Thanks to your steadfast support innovative projects like this are cropping up throughout Haiti and changing communities.
Lambi Fund recently approved the launch of eight new projects that are helping move rural communities in Haiti along the long path towards recovery.
One of these new projects is a partnership with members of SADN to launch an ox-plow service. Lambi Fund will be working with this rural grassroots organization in Haiti to fund the purchase of oxen, plows, tools, and to provide the training necessary to operate an ox-plow service. The exciting thing about this project is that members in SADN's community will now have an easy and affordable way to plow their fields. Currently, farmers in the area cultivate their crops by hand. This back-breaking work is extremely time consuming and many farmers do not manage to plow their fields in time for planting season.
This ox-plow service will plow fields in mere minutes: freeing up the farmer's time to work on other tasks and to plant and cultivate even more land. Ultimately, more food will be grown and farmers will have more of their harvests to sell in the local market. This means the entire community wins!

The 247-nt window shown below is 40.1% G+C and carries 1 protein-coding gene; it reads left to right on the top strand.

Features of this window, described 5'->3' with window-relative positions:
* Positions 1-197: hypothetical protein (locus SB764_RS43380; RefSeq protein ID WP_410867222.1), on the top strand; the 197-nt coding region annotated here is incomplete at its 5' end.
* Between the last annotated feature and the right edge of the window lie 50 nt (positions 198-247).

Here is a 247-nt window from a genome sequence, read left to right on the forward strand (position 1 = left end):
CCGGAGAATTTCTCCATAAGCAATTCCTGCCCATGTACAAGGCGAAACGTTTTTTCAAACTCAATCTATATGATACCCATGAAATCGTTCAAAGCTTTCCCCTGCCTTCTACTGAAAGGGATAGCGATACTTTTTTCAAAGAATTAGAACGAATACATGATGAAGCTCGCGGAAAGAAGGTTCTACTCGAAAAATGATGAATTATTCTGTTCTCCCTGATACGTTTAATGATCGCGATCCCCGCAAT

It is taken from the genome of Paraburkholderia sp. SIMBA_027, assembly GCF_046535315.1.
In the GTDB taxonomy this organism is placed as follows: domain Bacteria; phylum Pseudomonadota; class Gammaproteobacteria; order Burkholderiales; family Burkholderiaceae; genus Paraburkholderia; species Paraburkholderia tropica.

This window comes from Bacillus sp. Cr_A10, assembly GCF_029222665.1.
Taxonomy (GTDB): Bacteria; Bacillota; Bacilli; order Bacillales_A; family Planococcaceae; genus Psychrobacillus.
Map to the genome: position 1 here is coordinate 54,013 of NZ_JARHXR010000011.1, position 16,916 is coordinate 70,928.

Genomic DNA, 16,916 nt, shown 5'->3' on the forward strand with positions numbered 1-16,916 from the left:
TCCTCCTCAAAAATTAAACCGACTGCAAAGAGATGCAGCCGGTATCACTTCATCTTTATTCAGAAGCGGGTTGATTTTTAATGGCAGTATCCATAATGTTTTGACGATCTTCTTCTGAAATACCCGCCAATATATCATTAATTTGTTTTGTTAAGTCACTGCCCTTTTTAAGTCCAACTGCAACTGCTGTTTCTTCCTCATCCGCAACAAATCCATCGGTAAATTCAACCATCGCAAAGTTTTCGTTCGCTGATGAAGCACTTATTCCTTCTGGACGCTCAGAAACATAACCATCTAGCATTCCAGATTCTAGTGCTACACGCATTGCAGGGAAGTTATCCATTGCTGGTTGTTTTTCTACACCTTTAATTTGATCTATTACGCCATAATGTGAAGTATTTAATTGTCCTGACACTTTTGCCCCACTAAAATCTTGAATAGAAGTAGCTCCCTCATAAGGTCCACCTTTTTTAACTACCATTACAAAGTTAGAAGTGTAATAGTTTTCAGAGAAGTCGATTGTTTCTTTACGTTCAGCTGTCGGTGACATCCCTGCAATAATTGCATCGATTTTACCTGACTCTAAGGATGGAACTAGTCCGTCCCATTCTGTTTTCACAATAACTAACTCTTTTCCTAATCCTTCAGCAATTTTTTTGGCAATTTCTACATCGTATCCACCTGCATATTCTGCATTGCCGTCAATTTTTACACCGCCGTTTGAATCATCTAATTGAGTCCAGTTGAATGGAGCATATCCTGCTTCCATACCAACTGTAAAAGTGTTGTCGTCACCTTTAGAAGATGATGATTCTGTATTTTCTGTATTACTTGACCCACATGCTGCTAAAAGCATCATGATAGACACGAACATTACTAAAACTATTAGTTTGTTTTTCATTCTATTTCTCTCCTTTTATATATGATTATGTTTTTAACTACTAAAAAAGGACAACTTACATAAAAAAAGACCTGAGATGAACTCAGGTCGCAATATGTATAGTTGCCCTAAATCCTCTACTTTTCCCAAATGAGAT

Lambi Fund is working with the Youth Association of Sel (AJS) to help launch a community credit fund and grain storage facility. While this project is just in its preliminary stages, the impending impacts on the community are exciting. Our field monitors have been working hand-in-hand with AJS members to build organizational capacity and to provide them with the training necessary to manage a community credit fund, do bookkeeping and to manage a grain storage facility. As these workshops take place, young Haitians are gaining valuable skills in project and financial management that will not only enable them to make this project a success but to apply these skills to other areas in their lives. Once everything is up and running, the community credit fund will allow farmers access to affordable loans that will allow them to purchase more seeds, tools and supplies so that their crops produce more while the grain storage facility will provide AJS with the ability to purchase, store and sell affordable seeds.